TEMPLE, Texas — This month, 6 News Anchor Leslie Draffin is taking a deep dive into diets and our society's obsession with weight.
First, we explored the reasons diets don't work and why it's not your fault. In this week's Your Best Life, we take a look at diet culture, what it is and why it's so damaging.
Diet Culture: it's a term that might be new to you, but the idea has been around for centuries and when you look closely, you'll see it everywhere.
Registered Dietitian Nutritionist and certified intuitive eating counselor Alissa Rumsey says diet culture is a system of beliefs that equates thinness and smaller bodies to health, happiness, worthiness, beauty and respect. “Diet culture is so pervasive and it’s also so normalized. To be thin is to be seen as morally superior, better than people who are in larger bodies."
But Rumsey says we aren’t born with these beliefs. “We don't pop out of the womb with this idea that big stomachs are gross or cellulite is disgusting. We're taught these things. We're all swimming in this diet culture and so these are things that we're taught in a variety of ways basically since the day we're born."
Dr. Sabrina Strings is a UC Berkeley Chancellor’s Postdoctoral fellow, an associate professor of sociology at U.C. Irvine and the author of Fearing the Black Body: The Racial Origins of Fatphobia. She says, “even if we are not fat, we are still being oppressed by diet culture." And adds that diet culture oppresses us all, but especially women.
"We think about diet culture, those individuals who are essentially implicated are women. And the reason for that is that we are the ones who are largely being judged on the basis of our appearance as opposed to our achievements. If women weren't judged all the time, based on how they looked, if men didn't know that they could go around call them fat and basically ruin her day, right, because this is some type of misogynistic tool of oppression,” Strings explains.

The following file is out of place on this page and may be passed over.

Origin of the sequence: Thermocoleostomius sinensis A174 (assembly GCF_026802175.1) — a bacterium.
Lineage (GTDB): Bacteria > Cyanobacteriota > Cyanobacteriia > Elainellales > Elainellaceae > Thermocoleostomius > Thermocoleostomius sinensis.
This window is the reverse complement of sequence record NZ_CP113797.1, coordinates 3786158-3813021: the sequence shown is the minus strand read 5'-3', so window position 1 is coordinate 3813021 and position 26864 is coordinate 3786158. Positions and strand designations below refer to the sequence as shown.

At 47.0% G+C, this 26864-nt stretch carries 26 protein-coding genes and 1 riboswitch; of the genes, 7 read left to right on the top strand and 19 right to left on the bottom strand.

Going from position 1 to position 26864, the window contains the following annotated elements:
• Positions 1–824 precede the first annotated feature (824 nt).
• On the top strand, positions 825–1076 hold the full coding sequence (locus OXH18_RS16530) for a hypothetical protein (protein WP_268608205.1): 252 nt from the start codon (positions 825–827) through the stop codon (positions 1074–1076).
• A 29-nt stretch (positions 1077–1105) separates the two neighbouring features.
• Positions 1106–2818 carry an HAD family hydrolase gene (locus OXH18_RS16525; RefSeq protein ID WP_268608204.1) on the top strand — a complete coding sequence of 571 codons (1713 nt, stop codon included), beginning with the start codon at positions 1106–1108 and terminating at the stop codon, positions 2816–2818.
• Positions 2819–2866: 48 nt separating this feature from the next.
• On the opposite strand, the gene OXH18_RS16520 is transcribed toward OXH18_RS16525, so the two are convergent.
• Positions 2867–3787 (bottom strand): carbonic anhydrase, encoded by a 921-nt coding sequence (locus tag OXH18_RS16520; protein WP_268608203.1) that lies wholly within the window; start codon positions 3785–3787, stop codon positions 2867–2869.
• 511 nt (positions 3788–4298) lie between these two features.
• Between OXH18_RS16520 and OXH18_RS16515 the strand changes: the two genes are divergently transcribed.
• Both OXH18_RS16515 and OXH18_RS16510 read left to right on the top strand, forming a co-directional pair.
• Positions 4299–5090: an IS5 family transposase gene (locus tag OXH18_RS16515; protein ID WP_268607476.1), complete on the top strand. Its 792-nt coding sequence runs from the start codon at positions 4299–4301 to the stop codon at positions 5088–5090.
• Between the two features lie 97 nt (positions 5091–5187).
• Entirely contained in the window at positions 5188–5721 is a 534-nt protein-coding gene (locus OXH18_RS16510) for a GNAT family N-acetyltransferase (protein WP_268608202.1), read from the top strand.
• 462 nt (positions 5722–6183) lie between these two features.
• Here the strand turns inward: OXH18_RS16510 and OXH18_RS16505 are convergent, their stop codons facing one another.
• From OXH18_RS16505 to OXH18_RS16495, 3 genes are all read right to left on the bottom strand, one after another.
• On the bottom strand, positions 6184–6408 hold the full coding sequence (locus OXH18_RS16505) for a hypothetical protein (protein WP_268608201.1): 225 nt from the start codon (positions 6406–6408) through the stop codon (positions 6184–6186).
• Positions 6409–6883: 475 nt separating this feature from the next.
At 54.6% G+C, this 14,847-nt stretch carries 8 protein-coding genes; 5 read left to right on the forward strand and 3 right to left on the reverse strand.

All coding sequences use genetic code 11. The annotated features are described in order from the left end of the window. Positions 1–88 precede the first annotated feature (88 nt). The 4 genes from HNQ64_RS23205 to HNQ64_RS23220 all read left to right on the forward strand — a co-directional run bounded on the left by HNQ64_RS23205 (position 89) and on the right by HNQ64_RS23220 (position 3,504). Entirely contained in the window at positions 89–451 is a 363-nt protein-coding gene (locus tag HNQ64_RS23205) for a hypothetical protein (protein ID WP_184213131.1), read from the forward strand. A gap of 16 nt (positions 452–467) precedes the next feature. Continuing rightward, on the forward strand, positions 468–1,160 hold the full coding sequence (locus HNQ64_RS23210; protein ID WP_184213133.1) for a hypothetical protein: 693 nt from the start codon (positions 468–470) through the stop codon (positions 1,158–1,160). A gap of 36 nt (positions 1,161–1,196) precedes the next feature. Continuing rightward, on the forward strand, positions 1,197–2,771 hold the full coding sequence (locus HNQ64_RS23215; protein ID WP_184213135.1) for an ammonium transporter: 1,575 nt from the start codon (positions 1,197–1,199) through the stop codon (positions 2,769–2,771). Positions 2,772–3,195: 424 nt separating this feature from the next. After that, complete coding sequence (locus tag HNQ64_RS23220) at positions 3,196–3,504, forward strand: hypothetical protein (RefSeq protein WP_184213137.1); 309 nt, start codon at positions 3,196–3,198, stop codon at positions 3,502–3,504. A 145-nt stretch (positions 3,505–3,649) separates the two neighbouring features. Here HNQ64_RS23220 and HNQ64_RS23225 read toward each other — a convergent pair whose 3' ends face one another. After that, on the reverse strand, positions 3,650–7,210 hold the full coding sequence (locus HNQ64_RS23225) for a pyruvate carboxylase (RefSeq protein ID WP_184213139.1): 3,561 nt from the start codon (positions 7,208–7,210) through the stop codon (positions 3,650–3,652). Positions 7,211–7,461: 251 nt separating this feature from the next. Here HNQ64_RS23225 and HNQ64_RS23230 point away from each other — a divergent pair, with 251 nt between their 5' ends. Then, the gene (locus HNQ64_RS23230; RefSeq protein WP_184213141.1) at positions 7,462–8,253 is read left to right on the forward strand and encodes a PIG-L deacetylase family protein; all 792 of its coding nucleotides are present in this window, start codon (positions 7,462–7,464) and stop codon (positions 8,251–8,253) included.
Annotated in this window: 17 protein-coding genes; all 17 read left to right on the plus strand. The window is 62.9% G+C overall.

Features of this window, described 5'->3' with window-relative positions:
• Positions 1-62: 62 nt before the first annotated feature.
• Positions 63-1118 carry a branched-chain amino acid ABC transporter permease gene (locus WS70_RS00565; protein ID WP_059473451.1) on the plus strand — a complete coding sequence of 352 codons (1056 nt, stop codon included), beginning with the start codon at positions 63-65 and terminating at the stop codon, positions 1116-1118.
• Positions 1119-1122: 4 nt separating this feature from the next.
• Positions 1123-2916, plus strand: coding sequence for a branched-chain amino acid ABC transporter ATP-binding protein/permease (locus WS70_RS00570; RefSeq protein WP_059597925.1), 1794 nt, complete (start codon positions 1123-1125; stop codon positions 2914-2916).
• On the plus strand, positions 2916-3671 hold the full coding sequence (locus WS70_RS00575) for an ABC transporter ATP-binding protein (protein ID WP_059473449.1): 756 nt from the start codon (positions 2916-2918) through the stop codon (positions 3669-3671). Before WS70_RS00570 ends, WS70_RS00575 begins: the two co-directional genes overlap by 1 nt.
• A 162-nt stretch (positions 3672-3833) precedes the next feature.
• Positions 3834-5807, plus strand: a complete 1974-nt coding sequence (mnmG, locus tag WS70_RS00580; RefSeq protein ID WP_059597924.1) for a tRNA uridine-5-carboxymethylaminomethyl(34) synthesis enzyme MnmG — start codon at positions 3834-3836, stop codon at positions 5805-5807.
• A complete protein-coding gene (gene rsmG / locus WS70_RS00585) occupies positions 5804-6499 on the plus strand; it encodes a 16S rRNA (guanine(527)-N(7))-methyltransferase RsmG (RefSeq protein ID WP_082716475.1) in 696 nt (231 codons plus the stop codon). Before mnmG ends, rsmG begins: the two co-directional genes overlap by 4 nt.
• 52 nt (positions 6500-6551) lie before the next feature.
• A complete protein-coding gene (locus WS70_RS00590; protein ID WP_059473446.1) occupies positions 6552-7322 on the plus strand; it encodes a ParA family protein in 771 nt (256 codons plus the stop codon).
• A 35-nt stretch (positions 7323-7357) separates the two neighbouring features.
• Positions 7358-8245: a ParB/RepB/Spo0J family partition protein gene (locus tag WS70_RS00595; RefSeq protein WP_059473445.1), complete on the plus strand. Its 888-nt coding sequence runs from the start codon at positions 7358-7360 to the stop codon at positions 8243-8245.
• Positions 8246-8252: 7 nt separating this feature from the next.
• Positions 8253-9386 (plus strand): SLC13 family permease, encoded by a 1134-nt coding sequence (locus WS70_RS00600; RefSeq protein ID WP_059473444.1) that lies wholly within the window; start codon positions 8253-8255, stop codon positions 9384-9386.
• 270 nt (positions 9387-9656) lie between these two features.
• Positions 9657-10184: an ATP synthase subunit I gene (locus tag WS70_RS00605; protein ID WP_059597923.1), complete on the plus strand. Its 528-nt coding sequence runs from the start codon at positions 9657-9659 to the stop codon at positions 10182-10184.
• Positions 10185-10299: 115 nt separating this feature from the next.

According to the National Eating Disorders Association, diet culture can perpetuate eating disorders.
Strings agrees. "We have to acknowledge the reality that there are those individuals who take dieting extremely seriously," said Strings." They take it to an extreme of anorexia or bulimia and these are growing problems. We often talk about the fact that overwhelmingly it's young women who are anorexic or bulimics and these have tremendous negative health effects. But there is a growing proportion of young men who are becoming anorexic or bulimic. By some estimates, there may be as many as 40% of individuals with eating disorders who are now young men. And I say this because I want to make it clear that all of us need to be invested in this fight."
Amanda Taylor has been in treatment for an eating disorder for the last five years. She says, “diet culture takes value away from people and the value away from their bodies." It's why they started their own company, The Unplug Collective, with friend Zara Harding. The college students know firsthand how damaging diet culture can be.
According to Harding, "in order to be worthy of all of these different things that create joy and satisfaction in our lives, you have to look a certain way… at all costs. The fact that it doesn't work is what makes it such a lucrative industry."
Taylor adds, "it's a billion dollar industry that affects the way that people talk about their bodies, their food and their exercise. And obviously, that's a very general definition. But the reason that I'm starting with the billion-dollar industry is to really assert that this is something that is created and funded.”
Their digital community is a safe place where black women and gender-expansive people can share their stories while healing their relationships with their bodies. Now their Instagram page has more than 56,000 followers. The posts focus on mental health, anti-body discrimination and deconstructing fatphobia and diet culture.
“We're a community space that is saying ‘here you can be valid and there is another life you can live and here is a community of people who will validate you and accept you,’" Taylor explains.
For Strings, online groups like this one are a great place to start when it comes to healing but she says we need action too.
"What we need to start doing is, you know, organizing gathering ourselves and you know, thinking about the ways in which we want to live differently from the way in which we've been living for the past at least 20 or 30 years."
Now that we know what diet culture is and why it's so damaging, you have to wonder where did it come from and how can you spot it in your life?
Next week, we explore the roots of diet culture in the next installment of Your Best Life.